Tidal Communities: The Experience of Underserved and Indigenous Rural Communities Along Changing Coastlines
A two-part panel discussion among Aunnauruq Twyla Thurmond, Maurice Bailey, Whitney Barr, Robin Bronen, Dean Hardy, Radley Horton, Malgosia Madajewicz, Dorothy Peteet,Shavonne Smith, Annauk Denise Olin, Jazz Watts and Kate Orff, Professor and Director of GSAPP’s Urban Design Program.
Listening: Shoreline Stories
Challenges and Opportunities of Coastal Communities & Landscapes
Representatives from Sapelo Island (Sapelo Island Culture and Revitalization Society), Shinnecock (Shinnecock Shellfish Hatchery and Environmental Center), and Shishmaref (Alaska Institute for Justice) discussed coastline changes and their impacts on lives and livelihoods in these communities.
Pathways to Change and Justice
Defining a Research and Action Agenda
Participants discussed policies, activities, or actions working on the ground and discussed the role of local institutions and focus the research agenda, moderated by Andrew Revkin.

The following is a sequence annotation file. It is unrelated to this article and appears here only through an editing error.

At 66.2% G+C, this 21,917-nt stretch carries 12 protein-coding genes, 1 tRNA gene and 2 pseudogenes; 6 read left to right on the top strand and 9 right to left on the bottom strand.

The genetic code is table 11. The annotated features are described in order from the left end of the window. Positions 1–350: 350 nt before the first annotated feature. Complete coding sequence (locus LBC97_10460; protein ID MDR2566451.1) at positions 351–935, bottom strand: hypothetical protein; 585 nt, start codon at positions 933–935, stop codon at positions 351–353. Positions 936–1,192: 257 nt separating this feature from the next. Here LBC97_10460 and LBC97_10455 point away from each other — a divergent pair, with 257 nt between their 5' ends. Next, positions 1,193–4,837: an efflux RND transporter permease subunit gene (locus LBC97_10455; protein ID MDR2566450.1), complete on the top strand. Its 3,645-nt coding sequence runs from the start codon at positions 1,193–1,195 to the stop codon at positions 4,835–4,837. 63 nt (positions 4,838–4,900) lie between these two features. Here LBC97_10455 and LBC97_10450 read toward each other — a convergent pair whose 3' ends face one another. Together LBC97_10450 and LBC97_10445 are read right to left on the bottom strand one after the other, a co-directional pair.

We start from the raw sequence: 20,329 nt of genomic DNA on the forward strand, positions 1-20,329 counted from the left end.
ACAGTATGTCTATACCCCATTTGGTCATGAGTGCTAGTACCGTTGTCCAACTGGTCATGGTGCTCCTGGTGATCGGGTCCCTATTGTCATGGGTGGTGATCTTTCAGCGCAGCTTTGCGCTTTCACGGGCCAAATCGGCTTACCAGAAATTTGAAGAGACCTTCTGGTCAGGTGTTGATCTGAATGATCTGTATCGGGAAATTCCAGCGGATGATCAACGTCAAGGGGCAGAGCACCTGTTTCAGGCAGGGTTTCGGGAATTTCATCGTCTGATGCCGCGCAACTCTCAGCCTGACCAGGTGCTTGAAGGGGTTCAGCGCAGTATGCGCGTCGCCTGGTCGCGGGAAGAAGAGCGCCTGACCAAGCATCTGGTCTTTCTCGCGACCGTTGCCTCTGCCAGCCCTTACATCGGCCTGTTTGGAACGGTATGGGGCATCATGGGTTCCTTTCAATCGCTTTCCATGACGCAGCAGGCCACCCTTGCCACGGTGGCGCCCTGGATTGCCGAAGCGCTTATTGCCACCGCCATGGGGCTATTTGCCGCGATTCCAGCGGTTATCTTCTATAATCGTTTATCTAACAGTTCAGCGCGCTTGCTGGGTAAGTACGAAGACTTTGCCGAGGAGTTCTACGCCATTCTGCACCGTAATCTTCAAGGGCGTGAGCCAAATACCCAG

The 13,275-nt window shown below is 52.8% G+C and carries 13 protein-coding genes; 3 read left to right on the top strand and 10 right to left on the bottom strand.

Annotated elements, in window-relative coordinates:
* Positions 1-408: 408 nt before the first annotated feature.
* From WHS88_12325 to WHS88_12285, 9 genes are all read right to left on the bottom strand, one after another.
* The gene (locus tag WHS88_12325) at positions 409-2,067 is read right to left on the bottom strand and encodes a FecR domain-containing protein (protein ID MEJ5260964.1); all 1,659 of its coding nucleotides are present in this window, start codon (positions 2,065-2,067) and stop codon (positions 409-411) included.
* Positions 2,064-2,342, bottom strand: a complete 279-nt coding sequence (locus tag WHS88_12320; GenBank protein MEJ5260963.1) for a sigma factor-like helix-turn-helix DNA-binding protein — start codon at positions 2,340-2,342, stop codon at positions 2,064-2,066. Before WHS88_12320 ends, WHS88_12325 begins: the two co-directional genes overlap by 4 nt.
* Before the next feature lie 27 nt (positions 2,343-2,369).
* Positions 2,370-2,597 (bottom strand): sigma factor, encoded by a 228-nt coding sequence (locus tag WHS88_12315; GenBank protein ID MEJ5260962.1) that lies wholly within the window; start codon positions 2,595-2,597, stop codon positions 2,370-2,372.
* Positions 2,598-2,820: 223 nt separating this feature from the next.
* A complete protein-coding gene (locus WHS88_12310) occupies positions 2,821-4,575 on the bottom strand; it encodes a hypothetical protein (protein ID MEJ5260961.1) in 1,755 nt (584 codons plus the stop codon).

Black, Indigenous, and people of color are on the front lines of climate change. Sea level rise, accelerating erosion, saline intrusion, the loss of fisheries and coastal livelihoods, and repeat flooding present not only economic impacts but existential threats to continued existence of the communities and their cultures as many are faced with the unthinkable – What is the role of design to reduce harm and help build pathways toward economic and ecological resilience? This web-based panel will explore perspectives from three groups - the Shinnecock of Long Island, the Gullah/Geechee of coastal Georgia, and residents of the Alaskan Native Village of Shishmaref - in terms of the hazard exposure, ecological changes, and cultural and institutional responses.
Organized by the Architecture and Urban Design Program with the Climate Adaptation Initiative of Columbia University’s Earth Institute.